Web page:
Urban Legend Fun: The Spider in the Hairdo

« We are all susceptible to the pull of viral ideas. Like mass hysteria. Or a tune that gets into your head that you keep humming all day until you spread it to someone else. Jokes. Urban legends. Crackpot religions. Marxism. No matter how smart we get, there is always this deep irrational part that makes us potential hosts for self-replicating information. » — Neil Stephenson

True story! It happened to a friend of a friend of a relative of an acquaintance of the hairdresser of the nephew of the uncle of the garage mechanic of the girdle maker of a cousin of a U.F.O. abductee ex-classmate of my brother’s. Or so he obliquely claimed under hypnotic regression.

Apparently, this tale gave rise (I know, I know) to a variant called The Cucumber in the Disco Pants.

And remember, always check with Snopes.com before propagating dubious claims.

Spider in the Hairdo! is a juicy excerpt from Dark Horse’s one-shot Urban Legends no. 1 (June, 1993). Adaptation by the self-proclaimed « World’s Best Artist », Mitch O’Connell. I can think of far less worthy candidates for the position.

Should you be craving more from Dr. Mitch, here’s where to go for your fix: www.mitchoconnell.com.

And if, like me, you can’t get enough of such urban folklore, check out any of Jan Harold Brunvand’s score of splendidly compelling books on the subject. When it comes to urban myths, Dr. Brunvand is the authority.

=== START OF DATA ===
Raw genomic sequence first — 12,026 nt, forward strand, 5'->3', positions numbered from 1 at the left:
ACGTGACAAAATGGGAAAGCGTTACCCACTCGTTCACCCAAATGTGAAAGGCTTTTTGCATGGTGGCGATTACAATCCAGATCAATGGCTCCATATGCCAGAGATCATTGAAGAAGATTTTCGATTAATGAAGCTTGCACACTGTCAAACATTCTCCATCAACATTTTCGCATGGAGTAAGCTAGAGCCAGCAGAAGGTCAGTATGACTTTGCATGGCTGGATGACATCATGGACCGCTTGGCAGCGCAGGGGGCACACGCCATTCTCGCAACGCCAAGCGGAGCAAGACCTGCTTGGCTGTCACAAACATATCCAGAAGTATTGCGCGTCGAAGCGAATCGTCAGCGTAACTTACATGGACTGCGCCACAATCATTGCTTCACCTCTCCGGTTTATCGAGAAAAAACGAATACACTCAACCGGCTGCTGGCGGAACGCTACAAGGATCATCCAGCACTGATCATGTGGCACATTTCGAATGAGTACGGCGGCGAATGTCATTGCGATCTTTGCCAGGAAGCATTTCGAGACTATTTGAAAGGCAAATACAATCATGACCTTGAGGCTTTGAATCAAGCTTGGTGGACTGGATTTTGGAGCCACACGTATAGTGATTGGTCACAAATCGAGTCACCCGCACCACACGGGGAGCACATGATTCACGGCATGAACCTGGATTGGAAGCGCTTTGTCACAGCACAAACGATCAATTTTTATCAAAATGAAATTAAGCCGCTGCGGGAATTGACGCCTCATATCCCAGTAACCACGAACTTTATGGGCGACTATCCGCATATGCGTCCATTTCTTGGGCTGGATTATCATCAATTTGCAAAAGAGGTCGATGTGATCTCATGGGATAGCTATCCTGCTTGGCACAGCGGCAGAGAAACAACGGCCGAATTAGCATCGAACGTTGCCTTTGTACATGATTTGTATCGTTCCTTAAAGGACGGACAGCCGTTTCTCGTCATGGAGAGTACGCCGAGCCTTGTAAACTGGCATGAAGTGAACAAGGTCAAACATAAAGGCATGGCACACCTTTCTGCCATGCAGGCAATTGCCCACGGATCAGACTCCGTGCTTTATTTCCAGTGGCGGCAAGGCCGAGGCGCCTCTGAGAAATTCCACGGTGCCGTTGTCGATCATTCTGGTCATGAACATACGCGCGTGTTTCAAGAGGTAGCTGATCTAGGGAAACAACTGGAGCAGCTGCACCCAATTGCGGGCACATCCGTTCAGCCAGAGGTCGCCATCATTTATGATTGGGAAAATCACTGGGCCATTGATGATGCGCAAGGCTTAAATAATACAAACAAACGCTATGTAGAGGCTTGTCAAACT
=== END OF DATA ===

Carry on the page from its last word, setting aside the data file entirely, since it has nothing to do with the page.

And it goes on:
MitchGirl'sHeadA

As a bonus, here’s Arthur Adams‘ slightly subsequent take on the same myth, published in DC/Paradox Press’ inaugural entry in its ‘Big Book of…’ series, The Big Book of Urban Legends (1994).

SpiderHairdoArtAdamsA

By their very nature, the Big books (seventeen in all) tended to be pretty hit or miss, not, for once, because of the writing, but chiefly due to the evident paucity, in the current comics industry, of artists versatile enough to credibly depict low-key, quotidian, humorous or historical situations. Is it counterintuitive, or fitting, that artists on the cartoonier end of the scale (Rick Geary, Roger Langridge, Gahan Wilson, Hilary Barta, Ty Templeton, Danny Hellman, Sergio Aragonés…) tended to fare best in producing this type of « documentary » work? I haven’t quite made up my mind. All I know is that the superhero specialists and photo tracers just brought embarrassment upon themselves *and* the unfortunate reader.

– RG

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